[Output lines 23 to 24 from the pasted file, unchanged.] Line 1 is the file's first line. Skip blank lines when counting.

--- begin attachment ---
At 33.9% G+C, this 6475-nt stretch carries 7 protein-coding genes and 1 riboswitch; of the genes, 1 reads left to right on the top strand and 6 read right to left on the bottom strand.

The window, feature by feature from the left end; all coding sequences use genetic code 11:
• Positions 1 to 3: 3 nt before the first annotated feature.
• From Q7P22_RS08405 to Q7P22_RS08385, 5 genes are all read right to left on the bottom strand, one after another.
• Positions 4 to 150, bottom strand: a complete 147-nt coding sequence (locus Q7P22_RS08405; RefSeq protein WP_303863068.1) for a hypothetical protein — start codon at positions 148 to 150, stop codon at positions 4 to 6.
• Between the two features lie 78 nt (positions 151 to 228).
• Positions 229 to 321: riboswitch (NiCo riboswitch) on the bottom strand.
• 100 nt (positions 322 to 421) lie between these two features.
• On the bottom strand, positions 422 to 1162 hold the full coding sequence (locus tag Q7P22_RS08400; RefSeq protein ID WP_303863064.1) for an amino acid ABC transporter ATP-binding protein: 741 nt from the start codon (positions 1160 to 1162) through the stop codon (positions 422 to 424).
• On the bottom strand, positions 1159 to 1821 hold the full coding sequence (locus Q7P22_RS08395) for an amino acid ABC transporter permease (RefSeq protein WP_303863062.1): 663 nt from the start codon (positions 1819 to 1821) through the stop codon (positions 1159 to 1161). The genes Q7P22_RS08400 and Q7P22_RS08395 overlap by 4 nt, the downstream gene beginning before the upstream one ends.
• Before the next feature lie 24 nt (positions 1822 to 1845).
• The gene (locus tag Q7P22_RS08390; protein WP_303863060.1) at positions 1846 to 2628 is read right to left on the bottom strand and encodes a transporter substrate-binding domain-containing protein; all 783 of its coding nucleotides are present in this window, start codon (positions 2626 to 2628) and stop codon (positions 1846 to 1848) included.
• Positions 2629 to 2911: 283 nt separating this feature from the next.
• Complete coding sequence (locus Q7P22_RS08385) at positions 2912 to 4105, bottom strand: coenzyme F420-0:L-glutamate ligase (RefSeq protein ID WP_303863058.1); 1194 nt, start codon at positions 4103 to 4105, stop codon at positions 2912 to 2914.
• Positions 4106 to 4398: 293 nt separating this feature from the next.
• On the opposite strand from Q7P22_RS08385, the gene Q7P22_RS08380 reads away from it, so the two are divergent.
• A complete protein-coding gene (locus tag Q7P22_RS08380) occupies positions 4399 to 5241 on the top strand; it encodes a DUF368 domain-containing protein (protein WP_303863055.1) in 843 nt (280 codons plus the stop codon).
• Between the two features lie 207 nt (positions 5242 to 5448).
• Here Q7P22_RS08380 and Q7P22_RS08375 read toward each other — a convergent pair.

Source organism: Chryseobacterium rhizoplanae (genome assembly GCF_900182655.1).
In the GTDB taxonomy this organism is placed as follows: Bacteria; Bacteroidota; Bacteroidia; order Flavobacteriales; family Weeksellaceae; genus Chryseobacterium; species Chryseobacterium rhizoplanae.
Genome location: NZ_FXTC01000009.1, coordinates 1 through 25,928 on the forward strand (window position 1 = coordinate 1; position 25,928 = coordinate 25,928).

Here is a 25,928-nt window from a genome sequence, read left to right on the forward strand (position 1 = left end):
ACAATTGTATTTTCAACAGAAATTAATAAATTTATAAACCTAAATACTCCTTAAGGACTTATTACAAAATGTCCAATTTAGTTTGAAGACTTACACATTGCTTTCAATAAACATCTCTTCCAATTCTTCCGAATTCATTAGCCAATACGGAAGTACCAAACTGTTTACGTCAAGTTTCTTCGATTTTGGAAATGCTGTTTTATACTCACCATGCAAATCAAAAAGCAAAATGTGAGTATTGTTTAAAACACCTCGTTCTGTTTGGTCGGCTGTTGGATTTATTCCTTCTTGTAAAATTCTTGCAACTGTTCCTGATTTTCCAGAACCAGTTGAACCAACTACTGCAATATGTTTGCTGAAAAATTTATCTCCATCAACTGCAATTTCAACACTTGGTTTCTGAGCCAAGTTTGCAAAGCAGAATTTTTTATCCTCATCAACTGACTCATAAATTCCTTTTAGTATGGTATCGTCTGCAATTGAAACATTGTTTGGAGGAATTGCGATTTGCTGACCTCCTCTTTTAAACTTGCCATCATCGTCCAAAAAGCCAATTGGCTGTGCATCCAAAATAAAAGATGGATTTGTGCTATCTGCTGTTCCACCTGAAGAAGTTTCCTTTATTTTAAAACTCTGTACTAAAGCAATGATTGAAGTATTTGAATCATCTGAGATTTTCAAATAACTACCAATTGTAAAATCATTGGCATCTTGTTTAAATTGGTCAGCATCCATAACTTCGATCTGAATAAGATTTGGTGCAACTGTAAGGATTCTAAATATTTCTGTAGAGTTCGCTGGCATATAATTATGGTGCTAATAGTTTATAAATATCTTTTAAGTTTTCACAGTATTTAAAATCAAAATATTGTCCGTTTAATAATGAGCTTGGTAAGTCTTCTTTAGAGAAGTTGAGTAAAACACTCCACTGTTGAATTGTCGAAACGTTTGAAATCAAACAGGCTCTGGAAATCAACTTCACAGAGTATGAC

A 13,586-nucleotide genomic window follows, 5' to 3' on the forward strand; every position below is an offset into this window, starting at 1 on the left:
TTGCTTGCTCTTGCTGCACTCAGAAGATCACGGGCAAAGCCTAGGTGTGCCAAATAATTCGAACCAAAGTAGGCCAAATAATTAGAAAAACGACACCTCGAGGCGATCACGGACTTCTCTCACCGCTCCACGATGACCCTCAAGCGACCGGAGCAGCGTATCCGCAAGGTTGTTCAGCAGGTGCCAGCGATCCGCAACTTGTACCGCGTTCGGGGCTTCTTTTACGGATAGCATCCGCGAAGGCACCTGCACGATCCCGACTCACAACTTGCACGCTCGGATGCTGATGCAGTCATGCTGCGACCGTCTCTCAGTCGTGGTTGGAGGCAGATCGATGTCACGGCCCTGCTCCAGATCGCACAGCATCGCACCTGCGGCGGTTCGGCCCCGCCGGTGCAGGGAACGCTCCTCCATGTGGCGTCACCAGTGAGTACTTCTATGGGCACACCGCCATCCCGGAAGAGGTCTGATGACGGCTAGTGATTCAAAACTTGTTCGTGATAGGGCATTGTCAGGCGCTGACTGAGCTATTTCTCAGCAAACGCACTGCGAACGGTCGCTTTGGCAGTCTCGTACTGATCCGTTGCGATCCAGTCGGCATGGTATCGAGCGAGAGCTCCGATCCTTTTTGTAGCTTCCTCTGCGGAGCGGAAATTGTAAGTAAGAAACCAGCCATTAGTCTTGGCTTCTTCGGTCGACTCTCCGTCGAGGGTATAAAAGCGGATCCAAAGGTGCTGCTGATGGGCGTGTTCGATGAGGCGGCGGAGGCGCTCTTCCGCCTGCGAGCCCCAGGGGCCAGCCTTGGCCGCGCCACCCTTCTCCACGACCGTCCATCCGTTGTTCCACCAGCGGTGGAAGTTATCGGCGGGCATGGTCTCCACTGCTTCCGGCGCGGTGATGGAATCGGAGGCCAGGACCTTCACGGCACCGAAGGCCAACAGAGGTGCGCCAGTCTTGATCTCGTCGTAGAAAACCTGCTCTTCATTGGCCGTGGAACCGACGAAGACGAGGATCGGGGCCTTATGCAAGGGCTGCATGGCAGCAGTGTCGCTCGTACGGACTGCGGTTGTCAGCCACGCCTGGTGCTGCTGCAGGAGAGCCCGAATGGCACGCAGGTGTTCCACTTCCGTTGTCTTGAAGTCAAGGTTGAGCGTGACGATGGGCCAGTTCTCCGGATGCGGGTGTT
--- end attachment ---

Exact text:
Here is a 25,928-nt window from a genome sequence, read left to right on the forward strand (position 1 = left end):
ACAATTGTATTTTCAACAGAAATTAATAAATTTATAAACCTAAATACTCCTTAAGGACTTATTACAAAATGTCCAATTTAGTTTGAAGACTTACACATTGCTTTCAATAAACATCTCTTCCAATTCTTCCGAATTCATTAGCCAATACGGAAGTACCAAACTGTTTACGTCAAGTTTCTTCGATTTTGGAAATGCTGTTTTATACTCACCATGCAAATCAAAAAGCAAAATGTGAGTATTGTTTAAAACACCTCGTTCTGTTTGGTCGGCTGTTGGATTTATTCCTTCTTGTAAAATTCTTGCAACTGTTCCTGATTTTCCAGAACCAGTTGAACCAACTACTGCAATATGTTTGCTGAAAAATTTATCTCCATCAACTGCAATTTCAACACTTGGTTTCTGAGCCAAGTTTGCAAAGCAGAATTTTTTATCCTCATCAACTGACTCATAAATTCCTTTTAGTATGGTATCGTCTGCAATTGAAACATTGTTTGGAGGAATTGCGATTTGCTGACCTCCTCTTTTAAACTTGCCATCATCGTCCAAAAAGCCAATTGGCTGTGCATCCAAAATAAAAGATGGATTTGTGCTATCTGCTGTTCCACCTGAAGAAGTTTCCTTTATTTTAAAACTCTGTACTAAAGCAATGATTGAAGTATTTGAATCATCTGAGATTTTCAAATAACTACCAATTGTAAAATCATTGGCATCTTGTTTAAATTGGTCAGCATCCATAACTTCGATCTGAATAAGATTTGGTGCAACTGTAAGGATTCTAAATATTTCTGTAGAGTTCGCTGGCATATAATTATGGTGCTAATAGTTTATAAATATCTTTTAAGTTTTCACAGTATTTAAAATCAAAATATTGTCCGTTTAATAATGAGCTTGGTAAGTCTTCTTTAGAGAAGTTGAGTAAAACACTCCACTGTTGAATTGTCGAAACGTTTGAAATCAAACAGGCTCTGGAAATCAACTTCACAGAGTATGAC